Developing an advanced Shopify solution for WOLACO

Developing Shopify themes with many different presentation pages that are design and content-heavy can be demanding if you plan to make award-winning design solutions that will also sell lots of products.


The website we created for WOLACO consisted of both e-commerce development as well as creative web development, so I’ll use this blog post to explain the main problems we encountered during the production phase and the solutions we found for them.

Technologies we used

For Shopify development, we chose to go with Shopify’s own start kit called Slate. Their front-end team did a great job in creating Slate, it has a great community and issues and pull requests are handled fast. It comes packed with Webpack, ES6 support with Babel and SASS. All that is connected with a Shopify store via a CLI which also runs the local development and deployment of a theme.

Those elements made Slate the logical first step when we started creating the WOLACO theme. And one more thing – it enables multiple developers to work on the same shop. All you need to do is have a separate theme and git branch for every developer, and merge changes to the master theme.

Making things easy for Store owners

WOLACO store is both an e-commerce store and an area to showcase great creative content, so there are many different types of pages and templates, and some of them are really design and content-heavy. Shopify offers one of the best content management and customization experiences – that’s why we focused on making every part of the store customizable during our development phase. We achieved that by organising the theme with sections which also enabled the theme to be modular.

For sections, Shopify has a section schema settings JSON where you can define how much control over the section content will the section owner have in the Theme Editor.

Sections can also have advanced blocks of settings which give the owner the ability to create blocks of content that can also be different in regards to their type. This is useful for pages like the FAQ or for adding and removing slides from all kinds of sliders.

We used that idea to create an advanced About page template in which the owner can create different types of content sections, with different images showcase. We also enabled the owner to drag and drop them to change their order and create a specific kind of a dynamic section. The About us page has a unique design that’s different from other templates and the owner can change the page as he wants by choosing different modular blocks of sections.

Developing the product showcase and buying experience

One of the most important aspects of the new WOLACO theme is the way products are displayed on the page, as well as users’ entire buying experience from item selection to purchase. To streamline that experience, we developed a single product to be a module that isn’t dependent on anything.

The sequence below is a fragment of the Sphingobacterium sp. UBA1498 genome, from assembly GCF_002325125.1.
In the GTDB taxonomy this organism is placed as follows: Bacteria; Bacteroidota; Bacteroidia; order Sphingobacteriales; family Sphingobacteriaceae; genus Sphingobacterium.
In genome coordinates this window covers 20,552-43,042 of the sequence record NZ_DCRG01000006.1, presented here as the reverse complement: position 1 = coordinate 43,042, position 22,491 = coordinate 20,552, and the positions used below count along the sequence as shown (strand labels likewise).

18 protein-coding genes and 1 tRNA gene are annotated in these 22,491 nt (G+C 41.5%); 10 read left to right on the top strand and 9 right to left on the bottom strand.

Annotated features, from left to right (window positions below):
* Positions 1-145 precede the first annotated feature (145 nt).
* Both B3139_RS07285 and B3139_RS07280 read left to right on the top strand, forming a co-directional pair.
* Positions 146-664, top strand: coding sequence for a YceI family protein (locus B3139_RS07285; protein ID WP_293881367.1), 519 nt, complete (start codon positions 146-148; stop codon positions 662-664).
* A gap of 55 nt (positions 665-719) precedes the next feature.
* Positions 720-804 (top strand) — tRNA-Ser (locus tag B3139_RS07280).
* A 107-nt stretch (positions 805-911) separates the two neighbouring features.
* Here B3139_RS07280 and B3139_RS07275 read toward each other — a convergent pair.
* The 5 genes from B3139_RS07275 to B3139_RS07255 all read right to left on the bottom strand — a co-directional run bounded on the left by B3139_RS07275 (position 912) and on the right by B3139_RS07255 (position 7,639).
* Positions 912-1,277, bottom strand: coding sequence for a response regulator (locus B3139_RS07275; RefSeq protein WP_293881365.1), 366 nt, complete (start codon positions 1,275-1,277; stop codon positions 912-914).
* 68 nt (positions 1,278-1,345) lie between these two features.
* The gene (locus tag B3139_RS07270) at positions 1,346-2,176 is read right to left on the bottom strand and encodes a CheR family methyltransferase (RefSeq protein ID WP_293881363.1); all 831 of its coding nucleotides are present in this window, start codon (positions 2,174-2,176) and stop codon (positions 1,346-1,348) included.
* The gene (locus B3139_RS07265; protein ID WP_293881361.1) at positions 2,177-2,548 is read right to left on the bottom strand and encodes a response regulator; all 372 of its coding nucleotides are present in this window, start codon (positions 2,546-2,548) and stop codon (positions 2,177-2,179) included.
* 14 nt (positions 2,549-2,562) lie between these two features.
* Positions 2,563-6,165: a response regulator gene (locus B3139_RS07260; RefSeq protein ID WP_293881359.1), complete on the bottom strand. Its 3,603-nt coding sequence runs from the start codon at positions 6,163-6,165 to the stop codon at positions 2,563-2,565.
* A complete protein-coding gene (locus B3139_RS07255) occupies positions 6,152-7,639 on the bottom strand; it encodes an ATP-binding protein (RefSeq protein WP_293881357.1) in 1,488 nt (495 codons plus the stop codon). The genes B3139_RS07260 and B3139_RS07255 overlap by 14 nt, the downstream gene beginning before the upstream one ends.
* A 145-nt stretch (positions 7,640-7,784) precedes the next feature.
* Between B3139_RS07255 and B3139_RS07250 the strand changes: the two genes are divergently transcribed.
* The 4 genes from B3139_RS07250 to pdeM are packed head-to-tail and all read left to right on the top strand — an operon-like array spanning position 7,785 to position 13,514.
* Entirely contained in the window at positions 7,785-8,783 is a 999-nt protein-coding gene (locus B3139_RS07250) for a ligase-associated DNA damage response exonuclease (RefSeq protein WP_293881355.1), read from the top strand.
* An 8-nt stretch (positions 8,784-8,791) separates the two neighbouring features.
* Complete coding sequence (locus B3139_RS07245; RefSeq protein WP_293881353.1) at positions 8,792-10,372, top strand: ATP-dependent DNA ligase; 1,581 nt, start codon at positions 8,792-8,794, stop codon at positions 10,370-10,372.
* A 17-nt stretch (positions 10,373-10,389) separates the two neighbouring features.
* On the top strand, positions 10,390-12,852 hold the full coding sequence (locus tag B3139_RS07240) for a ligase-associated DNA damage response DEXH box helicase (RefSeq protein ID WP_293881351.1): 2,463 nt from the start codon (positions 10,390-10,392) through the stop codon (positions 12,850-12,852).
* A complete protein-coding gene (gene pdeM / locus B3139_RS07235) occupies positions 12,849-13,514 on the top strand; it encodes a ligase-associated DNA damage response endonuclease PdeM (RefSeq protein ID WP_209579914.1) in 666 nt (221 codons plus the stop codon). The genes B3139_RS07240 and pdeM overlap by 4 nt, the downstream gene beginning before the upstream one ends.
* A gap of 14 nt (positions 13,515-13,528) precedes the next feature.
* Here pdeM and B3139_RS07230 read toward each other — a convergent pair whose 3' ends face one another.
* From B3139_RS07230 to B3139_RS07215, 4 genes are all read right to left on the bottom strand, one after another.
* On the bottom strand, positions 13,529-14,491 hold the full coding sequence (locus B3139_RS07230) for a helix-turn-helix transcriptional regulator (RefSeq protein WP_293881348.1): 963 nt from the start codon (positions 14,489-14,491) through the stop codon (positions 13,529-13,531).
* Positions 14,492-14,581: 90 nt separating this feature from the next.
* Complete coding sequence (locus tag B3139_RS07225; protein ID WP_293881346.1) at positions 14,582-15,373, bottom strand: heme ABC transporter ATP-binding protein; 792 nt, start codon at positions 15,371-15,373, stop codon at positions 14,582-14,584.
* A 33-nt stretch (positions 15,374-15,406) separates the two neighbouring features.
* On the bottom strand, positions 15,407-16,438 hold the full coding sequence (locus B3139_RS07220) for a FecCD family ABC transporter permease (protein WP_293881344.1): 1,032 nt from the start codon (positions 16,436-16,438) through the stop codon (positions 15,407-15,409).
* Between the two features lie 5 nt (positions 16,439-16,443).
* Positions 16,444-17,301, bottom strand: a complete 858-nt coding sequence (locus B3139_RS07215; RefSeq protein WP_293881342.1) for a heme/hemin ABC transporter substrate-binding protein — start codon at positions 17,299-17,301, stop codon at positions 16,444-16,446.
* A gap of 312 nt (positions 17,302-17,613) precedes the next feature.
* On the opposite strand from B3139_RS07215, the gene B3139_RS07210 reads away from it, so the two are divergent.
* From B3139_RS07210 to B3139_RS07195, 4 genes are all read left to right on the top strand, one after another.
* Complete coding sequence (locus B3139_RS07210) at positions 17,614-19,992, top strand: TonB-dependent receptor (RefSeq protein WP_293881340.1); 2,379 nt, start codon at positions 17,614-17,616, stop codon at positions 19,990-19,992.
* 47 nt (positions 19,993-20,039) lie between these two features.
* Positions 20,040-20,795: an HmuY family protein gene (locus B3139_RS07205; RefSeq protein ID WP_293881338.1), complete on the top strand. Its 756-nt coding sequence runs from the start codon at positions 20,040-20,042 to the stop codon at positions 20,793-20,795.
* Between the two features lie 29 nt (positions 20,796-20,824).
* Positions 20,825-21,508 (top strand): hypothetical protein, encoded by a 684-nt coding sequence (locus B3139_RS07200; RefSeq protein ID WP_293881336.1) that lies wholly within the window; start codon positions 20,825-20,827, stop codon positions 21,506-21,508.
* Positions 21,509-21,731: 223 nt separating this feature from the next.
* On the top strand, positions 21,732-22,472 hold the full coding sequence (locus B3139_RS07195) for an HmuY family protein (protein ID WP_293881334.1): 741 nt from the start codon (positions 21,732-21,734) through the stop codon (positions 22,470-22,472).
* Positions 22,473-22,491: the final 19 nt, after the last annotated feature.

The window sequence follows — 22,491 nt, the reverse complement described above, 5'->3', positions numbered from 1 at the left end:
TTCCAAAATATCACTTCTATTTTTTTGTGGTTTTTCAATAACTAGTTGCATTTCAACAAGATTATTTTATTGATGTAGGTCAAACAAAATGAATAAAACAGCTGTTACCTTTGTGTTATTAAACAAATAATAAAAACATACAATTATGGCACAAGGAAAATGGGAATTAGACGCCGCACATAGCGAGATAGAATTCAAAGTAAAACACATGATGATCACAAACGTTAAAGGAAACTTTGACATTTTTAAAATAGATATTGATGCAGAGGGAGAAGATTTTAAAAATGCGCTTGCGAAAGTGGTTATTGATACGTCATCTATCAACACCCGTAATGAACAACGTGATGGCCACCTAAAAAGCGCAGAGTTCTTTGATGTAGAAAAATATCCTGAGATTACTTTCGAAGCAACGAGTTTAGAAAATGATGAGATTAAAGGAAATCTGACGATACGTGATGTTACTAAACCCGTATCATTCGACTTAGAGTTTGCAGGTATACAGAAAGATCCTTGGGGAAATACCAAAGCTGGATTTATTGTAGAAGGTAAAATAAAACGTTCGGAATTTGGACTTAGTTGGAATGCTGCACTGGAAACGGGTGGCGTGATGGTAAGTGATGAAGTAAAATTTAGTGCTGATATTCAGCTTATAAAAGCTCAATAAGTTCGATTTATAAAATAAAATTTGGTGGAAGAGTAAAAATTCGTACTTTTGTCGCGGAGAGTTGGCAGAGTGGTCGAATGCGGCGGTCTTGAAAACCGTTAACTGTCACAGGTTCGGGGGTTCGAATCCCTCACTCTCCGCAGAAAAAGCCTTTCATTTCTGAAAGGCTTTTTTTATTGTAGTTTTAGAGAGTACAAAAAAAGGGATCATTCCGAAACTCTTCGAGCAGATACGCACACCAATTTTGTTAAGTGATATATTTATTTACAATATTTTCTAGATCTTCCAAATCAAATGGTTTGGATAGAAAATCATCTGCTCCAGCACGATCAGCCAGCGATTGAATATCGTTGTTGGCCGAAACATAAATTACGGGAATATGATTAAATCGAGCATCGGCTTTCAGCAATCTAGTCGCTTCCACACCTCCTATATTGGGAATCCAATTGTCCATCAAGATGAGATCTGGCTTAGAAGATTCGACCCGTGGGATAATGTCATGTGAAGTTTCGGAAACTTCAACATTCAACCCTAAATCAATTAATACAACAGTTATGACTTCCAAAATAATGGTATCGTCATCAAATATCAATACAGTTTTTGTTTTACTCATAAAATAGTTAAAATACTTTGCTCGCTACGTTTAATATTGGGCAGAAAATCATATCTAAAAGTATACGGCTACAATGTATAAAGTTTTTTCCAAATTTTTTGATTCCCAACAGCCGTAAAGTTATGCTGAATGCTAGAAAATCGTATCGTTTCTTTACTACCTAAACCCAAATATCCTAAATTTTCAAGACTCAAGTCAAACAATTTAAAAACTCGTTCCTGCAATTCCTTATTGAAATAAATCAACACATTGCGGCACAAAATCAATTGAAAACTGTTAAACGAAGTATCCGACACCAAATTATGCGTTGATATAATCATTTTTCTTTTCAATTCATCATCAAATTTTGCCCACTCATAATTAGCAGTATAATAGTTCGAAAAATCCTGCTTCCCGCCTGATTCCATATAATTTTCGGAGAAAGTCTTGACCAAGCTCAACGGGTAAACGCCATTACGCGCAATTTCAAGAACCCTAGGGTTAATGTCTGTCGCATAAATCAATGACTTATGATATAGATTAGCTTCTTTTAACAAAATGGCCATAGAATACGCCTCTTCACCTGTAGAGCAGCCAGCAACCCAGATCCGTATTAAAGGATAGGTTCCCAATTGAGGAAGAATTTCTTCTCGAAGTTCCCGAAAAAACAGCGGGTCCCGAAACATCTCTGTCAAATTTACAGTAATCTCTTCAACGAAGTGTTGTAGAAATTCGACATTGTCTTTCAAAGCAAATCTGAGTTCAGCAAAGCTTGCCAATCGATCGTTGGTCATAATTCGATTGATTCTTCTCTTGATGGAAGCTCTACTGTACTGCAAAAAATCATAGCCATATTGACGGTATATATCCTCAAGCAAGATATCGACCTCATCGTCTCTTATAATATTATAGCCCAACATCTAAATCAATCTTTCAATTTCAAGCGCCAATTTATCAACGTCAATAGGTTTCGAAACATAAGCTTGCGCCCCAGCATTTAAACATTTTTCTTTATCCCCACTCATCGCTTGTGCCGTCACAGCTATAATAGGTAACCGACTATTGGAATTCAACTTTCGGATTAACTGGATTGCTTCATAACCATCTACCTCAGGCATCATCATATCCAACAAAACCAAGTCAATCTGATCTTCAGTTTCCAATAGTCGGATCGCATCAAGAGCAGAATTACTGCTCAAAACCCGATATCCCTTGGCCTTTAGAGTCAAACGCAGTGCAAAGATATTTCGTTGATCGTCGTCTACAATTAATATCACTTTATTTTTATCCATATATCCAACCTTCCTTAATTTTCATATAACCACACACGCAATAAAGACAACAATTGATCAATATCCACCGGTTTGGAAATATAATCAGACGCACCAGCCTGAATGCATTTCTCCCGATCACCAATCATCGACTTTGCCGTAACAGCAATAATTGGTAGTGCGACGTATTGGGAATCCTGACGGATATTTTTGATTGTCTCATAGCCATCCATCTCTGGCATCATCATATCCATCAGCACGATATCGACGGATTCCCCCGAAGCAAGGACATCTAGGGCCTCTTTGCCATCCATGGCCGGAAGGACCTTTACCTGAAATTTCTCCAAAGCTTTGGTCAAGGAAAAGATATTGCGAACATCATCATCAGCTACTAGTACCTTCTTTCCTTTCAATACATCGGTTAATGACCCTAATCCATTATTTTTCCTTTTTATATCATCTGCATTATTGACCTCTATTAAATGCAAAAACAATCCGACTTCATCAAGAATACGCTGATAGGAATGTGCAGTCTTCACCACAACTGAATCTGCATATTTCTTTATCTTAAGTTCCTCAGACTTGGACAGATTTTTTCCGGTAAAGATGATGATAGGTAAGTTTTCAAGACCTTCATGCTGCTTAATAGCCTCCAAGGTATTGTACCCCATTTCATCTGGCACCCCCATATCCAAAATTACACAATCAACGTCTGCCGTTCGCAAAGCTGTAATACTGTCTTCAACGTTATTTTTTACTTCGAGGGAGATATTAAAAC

This was not an easy job because every product displayed anywhere on the site must contain every image of every variation and combination in a slider. This means a user can choose the size and color, see the image of a chosen combination and add a product to cart without even opening the single product page.

To do it, we converted the standard Shopify select box for variations into size and color buttons, where color options are represented as colored boxes representing the color name. By changing colors, users change the preview image in the slider and see the exact color of the product they want to buy. If a variation is not available, the “Add to cart” label will change to let users know.

Users can buy products from the homepage, from featured products sections, they can even buy products from blog posts. To streamline the shopping process even more, we developed an Ajax cart which opens from the side and does not need a page refresh when users add a new product to the cart . With this Ajax cart, users can add items to the cart, update quantities and fetch information about the cart – all without refreshing the page which makes the buying experience faster and boosts conversion. Users have the option to go to cart or go directly to checkout, thus skipping the single product and cart page in the process. We also enabled them to checkout from every page on the website. As a lot of users browse these types of websites on mobile, the process works completely the same on all mobile devices.

Using custom fields in Shopify

By using the power of Shopify metafields, you can add custom fields to objects such as products, variants, collections, pages, blogs etc. See, sometimes you need more information or content from the objects than you initially have, or maybe you want to make a custom layout with separated information on, for example, a single product page. Since store owners must write or change those custom fields, we had to be sure that that experience is user-friendly – something like the ones that some WordPress custom field plugins offer.

That’s why we used Airfields, a custom fields editor plugin with great graphical user interface that’s located in the Shopify admin, and not on an external website. We used custom fields across the theme and increased theme flexibility while at the same time keeping it extremely easy to use. The best example of this can be found on single product pages – there was initially only one rich text editor for product description, but with custom fields we enabled more layout possibilities and organization between product information.